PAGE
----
Well, gosh. This is something neat on a dreary Thursday: thanks to this morning’s Google Alerts, I’ve learned that somebody wrote a nifty little poem based on the Milkweed Triptych.
How’s that for a lovely compliment? I’m amazed that anybody would feel compelled to take up a pen and compose verse after reading Bitter Seeds. Wow.
The poet, David A Marcillo, has graciously consented to let me post his poem here.
The Coldest War, by David A Marcillo
General Jack Frost is done with the nipping.
He gnaws, thrashes, and batters our noses,
leaving us panting like dogs at the frozen air.
The icy skies manage to burn us inside and out,
a juxtaposition we didn’t consider.
The Kremlin suffers from Jack too,
but they’re better prepared.
He pays them much longer visits in their homes,
a houseguest who lingers a bit longer than expected
is much preferred over one who arrives without notice.
We created the General, but now we can’t control him,
we bred this dog, never thought he would turn on us,
shaking off restraints, breaking free of his muzzle.
Perhaps sentience in human creation was something
we should have studied, something we could have prevented.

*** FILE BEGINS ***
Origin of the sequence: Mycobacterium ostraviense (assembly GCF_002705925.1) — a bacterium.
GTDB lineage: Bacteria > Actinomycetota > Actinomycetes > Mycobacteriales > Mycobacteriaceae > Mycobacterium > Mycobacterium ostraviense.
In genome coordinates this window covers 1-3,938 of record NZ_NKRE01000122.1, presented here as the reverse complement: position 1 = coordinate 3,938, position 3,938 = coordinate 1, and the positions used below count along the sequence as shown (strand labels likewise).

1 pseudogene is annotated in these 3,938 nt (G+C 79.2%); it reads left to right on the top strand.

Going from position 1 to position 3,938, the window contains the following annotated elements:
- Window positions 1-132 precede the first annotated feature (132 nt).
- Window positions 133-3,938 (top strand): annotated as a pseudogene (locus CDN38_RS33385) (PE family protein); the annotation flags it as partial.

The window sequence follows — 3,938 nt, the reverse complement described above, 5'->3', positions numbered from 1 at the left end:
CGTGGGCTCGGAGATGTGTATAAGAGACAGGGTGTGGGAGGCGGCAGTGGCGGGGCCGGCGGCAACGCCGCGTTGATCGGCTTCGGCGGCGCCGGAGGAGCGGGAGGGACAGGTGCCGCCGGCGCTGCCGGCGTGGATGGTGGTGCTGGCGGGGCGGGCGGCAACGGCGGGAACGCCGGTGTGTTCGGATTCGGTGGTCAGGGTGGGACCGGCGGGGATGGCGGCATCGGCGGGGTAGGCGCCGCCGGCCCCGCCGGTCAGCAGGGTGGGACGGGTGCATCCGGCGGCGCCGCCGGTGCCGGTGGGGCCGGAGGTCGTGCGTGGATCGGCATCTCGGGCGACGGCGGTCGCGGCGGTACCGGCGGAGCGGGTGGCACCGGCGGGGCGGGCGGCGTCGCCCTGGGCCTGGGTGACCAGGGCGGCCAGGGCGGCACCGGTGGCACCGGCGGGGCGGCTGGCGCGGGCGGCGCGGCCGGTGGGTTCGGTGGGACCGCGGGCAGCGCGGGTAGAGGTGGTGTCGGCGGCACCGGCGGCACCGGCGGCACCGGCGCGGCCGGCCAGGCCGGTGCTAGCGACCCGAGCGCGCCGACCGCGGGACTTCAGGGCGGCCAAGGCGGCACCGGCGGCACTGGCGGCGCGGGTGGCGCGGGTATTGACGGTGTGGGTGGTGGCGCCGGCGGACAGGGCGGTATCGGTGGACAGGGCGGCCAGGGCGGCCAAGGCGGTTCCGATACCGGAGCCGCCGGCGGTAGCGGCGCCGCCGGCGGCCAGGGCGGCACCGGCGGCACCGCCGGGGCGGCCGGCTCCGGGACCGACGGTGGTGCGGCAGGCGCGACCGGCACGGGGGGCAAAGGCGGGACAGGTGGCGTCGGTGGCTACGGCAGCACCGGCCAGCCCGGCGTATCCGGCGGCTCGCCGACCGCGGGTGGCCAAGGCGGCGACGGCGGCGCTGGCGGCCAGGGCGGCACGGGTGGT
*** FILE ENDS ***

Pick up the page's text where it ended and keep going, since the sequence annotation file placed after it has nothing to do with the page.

General Jack now controls our attacks,
prevents our retreats.
He cuts a path in his blizzard,
storm torn asunder like the Red Sea
creating a sunny and relatively toasty
That is the path we travel,
tanks and soldiers on foot,
birds in the sky must follow
Jack’s newfound volition.
Like a child developing coherent thought
then enveloping the world in his games,
he has brought us all to a chilling realization:
This Coldest War has become more than us,
Kremlin and Eagle become meaningless
in the arctic blue eyes of our machine,
created to win the war, but spiraled out of control,
a frozen waterspout tearing through our ranks
and throwing Reds wherever they may fall.
This machine is not responding.
This machine is powered by volition.
(©2011 by David A Marcillo; reposted with permission from the author)
Thank you, David!
Speaking of poems, it wasn’t until I’d finished writing the third Milkweed book, Necessary Evil, that I learned about “Dreamland” by Edgar Allen Poe. I almost wonder if I didn’t stumble across this a long time ago. Perhaps it somehow got lodged in my subconscious, where it lay dormant, quietly influencing me for who knows how many years until I wrote the Milkweed books. I know I wasn’t consciously aware of the poem. But check out this first verse:
By a route obscure and lonely,
Haunted by ill angels only,
Where an Eidolon, named NIGHT,
On a black throne reigns upright,
I have reached these lands but newly
From an ultimate dim Thule-
From a wild clime that lieth, sublime,
Out of SPACE- out of TIME.
If I had been consciously aware of this poem, I would have tried to find a way to work it into the books. Huh.